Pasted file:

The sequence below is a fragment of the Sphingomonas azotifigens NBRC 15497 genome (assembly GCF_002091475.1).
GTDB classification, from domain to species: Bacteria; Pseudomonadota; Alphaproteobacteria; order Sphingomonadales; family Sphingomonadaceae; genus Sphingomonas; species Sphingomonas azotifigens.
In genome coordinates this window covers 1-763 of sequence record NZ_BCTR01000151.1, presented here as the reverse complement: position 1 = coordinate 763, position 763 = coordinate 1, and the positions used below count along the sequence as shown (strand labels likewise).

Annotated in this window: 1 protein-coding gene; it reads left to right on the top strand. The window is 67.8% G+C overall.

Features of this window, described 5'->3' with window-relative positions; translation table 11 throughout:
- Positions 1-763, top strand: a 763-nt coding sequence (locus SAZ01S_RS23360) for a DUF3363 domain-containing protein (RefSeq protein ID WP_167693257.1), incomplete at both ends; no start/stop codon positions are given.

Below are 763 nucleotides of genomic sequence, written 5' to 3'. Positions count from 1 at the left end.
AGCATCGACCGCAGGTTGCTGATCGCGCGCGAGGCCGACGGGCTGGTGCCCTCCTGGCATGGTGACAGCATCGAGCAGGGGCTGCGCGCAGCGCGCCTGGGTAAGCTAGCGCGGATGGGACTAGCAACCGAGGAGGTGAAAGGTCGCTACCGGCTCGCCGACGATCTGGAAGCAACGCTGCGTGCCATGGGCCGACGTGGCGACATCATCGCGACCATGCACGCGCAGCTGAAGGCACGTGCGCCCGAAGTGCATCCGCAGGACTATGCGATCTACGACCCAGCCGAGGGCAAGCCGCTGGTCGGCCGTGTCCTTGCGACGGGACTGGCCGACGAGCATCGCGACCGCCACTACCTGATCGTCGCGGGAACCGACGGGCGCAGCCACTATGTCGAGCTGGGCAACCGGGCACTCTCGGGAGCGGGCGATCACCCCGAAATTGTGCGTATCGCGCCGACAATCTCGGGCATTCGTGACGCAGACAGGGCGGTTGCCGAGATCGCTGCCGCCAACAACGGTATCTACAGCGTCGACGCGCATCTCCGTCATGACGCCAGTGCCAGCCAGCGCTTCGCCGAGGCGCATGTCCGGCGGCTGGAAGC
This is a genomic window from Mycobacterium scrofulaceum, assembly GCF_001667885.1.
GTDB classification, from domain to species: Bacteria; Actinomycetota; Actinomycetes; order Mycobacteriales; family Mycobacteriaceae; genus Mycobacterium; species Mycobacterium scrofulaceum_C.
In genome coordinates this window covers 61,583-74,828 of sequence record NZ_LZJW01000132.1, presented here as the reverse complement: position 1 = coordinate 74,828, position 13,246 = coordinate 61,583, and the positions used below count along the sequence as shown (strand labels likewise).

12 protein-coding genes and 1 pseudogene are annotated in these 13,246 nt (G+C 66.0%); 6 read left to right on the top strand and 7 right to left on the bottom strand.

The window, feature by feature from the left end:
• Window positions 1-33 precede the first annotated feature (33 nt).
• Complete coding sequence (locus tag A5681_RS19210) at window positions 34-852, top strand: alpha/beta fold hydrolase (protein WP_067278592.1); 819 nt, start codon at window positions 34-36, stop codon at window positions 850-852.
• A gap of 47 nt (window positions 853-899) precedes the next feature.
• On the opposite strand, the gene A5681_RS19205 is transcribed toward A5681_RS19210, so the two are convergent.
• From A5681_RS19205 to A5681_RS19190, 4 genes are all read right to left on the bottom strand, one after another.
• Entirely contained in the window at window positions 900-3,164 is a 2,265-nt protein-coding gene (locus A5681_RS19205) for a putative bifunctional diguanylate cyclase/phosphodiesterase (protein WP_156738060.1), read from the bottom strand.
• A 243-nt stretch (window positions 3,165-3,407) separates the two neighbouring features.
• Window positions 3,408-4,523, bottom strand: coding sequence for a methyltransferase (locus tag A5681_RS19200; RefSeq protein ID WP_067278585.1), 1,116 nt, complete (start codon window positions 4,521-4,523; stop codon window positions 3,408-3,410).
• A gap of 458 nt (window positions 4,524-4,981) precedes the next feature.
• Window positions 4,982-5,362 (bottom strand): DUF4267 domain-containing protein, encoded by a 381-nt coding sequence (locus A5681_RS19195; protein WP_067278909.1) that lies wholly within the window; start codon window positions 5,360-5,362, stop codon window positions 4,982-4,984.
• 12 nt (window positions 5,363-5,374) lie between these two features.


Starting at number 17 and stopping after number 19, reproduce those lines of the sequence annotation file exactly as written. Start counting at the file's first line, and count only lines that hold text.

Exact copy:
• On the opposite strand, the gene A5681_RS19205 is transcribed toward A5681_RS19210, so the two are convergent.
• From A5681_RS19205 to A5681_RS19190, 4 genes are all read right to left on the bottom strand, one after another.
• Entirely contained in the window at window positions 900-3,164 is a 2,265-nt protein-coding gene (locus A5681_RS19205) for a putative bifunctional diguanylate cyclase/phosphodiesterase (protein WP_156738060.1), read from the bottom strand.